(via Abstruse Goose)
I wonder at what age I should start teaching my son (now 4) about how probability amplitudes lead to statistics… I guess after he learns complex numbers.
We have posted in the arxiv our lates paper:
We demonstrate that in a standard thermo-electric nanodevice the current and heat flows are not only dictated by the temperature and potential gradient but also by the external action of a local quantum observer that controls the coherence of the device. Depending on how and where the observation takes place the direction of heat and particle currents can be independently controlled. In fact, we show that the current and heat flow can go against the natural temperature and voltage gradients. Dynamical quantum measurement offers new possibilities for the control of quantum transport far beyond classical thermal reservoirs. Through the concept of local projections, we illustrate how we can create and directionality control the injection of currents (electronic and heat) in nanodevices. This scheme provides novel strategies to construct quantum devices with application in thermoelectrics, spintronic injection, phononics, and sensing among others. In particular, highly efficient and selective spin injection might be achieved by local spin projection techniques.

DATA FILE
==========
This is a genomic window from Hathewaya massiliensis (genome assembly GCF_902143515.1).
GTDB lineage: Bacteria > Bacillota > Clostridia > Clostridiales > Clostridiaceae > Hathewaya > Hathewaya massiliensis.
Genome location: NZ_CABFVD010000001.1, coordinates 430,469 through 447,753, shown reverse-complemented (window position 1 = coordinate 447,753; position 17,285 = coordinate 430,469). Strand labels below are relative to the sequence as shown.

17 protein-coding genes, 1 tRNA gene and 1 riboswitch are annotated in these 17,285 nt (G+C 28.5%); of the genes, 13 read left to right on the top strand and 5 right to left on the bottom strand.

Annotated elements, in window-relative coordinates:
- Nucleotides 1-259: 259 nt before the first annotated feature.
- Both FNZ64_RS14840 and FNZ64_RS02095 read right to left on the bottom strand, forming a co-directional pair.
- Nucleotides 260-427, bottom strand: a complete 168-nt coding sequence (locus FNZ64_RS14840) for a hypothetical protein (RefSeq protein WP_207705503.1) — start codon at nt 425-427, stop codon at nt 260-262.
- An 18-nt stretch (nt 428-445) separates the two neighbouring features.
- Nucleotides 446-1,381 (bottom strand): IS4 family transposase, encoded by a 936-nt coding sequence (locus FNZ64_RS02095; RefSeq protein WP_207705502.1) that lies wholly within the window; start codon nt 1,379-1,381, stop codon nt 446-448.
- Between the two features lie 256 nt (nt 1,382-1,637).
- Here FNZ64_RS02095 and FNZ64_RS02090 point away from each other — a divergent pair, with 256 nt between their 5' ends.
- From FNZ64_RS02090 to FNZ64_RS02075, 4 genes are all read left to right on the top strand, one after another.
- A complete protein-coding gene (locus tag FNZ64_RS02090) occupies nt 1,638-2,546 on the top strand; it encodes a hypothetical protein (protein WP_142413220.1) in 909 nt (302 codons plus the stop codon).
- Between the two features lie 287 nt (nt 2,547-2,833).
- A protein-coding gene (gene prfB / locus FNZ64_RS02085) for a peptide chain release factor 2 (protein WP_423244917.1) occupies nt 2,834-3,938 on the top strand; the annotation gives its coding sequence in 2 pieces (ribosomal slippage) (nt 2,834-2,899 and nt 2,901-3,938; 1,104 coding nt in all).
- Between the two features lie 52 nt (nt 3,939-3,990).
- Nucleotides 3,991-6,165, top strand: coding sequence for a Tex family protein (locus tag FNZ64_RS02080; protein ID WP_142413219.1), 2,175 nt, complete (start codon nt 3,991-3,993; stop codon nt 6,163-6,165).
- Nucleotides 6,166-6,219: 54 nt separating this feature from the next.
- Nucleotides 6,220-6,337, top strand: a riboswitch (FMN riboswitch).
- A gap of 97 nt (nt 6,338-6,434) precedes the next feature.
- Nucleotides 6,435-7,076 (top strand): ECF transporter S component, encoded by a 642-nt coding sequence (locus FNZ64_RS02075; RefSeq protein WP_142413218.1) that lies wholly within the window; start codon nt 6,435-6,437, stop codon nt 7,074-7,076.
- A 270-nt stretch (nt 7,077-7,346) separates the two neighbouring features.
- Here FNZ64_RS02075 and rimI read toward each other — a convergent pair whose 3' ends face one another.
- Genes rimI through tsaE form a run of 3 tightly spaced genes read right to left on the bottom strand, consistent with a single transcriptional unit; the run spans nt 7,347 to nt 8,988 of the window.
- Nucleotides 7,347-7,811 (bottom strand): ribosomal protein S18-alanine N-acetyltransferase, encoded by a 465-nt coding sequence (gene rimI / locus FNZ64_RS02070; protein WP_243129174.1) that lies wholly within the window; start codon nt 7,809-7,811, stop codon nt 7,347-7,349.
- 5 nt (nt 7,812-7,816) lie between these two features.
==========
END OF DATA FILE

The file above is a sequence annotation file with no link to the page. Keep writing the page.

I’m currently participating at the Octopus Developers Meeting in Hamburg (Nov. 9 to 11) in Hamburg. I’m learning a lot about things that can help with possible functional implementations in TD-DFT/Octopus.
I’m restarting the blog to do more open system open science. More soon.